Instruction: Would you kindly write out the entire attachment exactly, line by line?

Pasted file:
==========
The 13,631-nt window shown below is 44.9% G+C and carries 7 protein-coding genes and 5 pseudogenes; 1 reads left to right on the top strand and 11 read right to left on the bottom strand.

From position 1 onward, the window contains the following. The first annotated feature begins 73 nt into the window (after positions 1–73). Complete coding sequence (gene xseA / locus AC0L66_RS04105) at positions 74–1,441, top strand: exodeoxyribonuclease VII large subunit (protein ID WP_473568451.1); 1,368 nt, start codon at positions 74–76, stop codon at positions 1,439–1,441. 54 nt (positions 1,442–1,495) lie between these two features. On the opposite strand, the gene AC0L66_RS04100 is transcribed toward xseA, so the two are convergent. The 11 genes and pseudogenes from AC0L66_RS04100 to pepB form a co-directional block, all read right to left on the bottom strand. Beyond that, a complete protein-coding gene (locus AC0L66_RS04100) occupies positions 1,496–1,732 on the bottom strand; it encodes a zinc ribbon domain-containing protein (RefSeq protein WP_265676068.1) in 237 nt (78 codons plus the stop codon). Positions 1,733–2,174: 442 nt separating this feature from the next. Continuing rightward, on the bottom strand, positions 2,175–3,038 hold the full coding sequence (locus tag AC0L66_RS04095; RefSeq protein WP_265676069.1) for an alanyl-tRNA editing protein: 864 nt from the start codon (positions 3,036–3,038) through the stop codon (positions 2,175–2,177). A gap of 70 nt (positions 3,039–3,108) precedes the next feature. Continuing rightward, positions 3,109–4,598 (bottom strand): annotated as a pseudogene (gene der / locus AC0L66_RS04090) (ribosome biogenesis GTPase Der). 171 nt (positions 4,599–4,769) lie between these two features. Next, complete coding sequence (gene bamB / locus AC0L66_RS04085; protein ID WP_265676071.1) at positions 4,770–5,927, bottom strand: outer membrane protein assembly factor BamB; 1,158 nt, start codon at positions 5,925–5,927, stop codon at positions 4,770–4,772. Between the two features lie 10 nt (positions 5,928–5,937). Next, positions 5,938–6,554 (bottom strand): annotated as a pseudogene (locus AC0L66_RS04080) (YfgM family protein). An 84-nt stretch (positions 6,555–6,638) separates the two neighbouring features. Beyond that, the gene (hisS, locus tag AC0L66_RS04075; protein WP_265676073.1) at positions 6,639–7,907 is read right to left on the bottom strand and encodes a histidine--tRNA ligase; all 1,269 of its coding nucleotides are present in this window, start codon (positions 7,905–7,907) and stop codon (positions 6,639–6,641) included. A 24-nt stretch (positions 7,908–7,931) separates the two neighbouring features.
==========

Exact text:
The 13,631-nt window shown below is 44.9% G+C and carries 7 protein-coding genes and 5 pseudogenes; 1 reads left to right on the top strand and 11 read right to left on the bottom strand.

From position 1 onward, the window contains the following. The first annotated feature begins 73 nt into the window (after positions 1–73). Complete coding sequence (gene xseA / locus AC0L66_RS04105) at positions 74–1,441, top strand: exodeoxyribonuclease VII large subunit (protein ID WP_473568451.1); 1,368 nt, start codon at positions 74–76, stop codon at positions 1,439–1,441. 54 nt (positions 1,442–1,495) lie between these two features. On the opposite strand, the gene AC0L66_RS04100 is transcribed toward xseA, so the two are convergent. The 11 genes and pseudogenes from AC0L66_RS04100 to pepB form a co-directional block, all read right to left on the bottom strand. Beyond that, a complete protein-coding gene (locus AC0L66_RS04100) occupies positions 1,496–1,732 on the bottom strand; it encodes a zinc ribbon domain-containing protein (RefSeq protein WP_265676068.1) in 237 nt (78 codons plus the stop codon). Positions 1,733–2,174: 442 nt separating this feature from the next. Continuing rightward, on the bottom strand, positions 2,175–3,038 hold the full coding sequence (locus tag AC0L66_RS04095; RefSeq protein WP_265676069.1) for an alanyl-tRNA editing protein: 864 nt from the start codon (positions 3,036–3,038) through the stop codon (positions 2,175–2,177). A gap of 70 nt (positions 3,039–3,108) precedes the next feature. Continuing rightward, positions 3,109–4,598 (bottom strand): annotated as a pseudogene (gene der / locus AC0L66_RS04090) (ribosome biogenesis GTPase Der). 171 nt (positions 4,599–4,769) lie between these two features. Next, complete coding sequence (gene bamB / locus AC0L66_RS04085; protein ID WP_265676071.1) at positions 4,770–5,927, bottom strand: outer membrane protein assembly factor BamB; 1,158 nt, start codon at positions 5,925–5,927, stop codon at positions 4,770–4,772. Between the two features lie 10 nt (positions 5,928–5,937). Next, positions 5,938–6,554 (bottom strand): annotated as a pseudogene (locus AC0L66_RS04080) (YfgM family protein). An 84-nt stretch (positions 6,555–6,638) separates the two neighbouring features. Beyond that, the gene (hisS, locus tag AC0L66_RS04075; protein WP_265676073.1) at positions 6,639–7,907 is read right to left on the bottom strand and encodes a histidine--tRNA ligase; all 1,269 of its coding nucleotides are present in this window, start codon (positions 7,905–7,907) and stop codon (positions 6,639–6,641) included. A 24-nt stretch (positions 7,908–7,931) separates the two neighbouring features.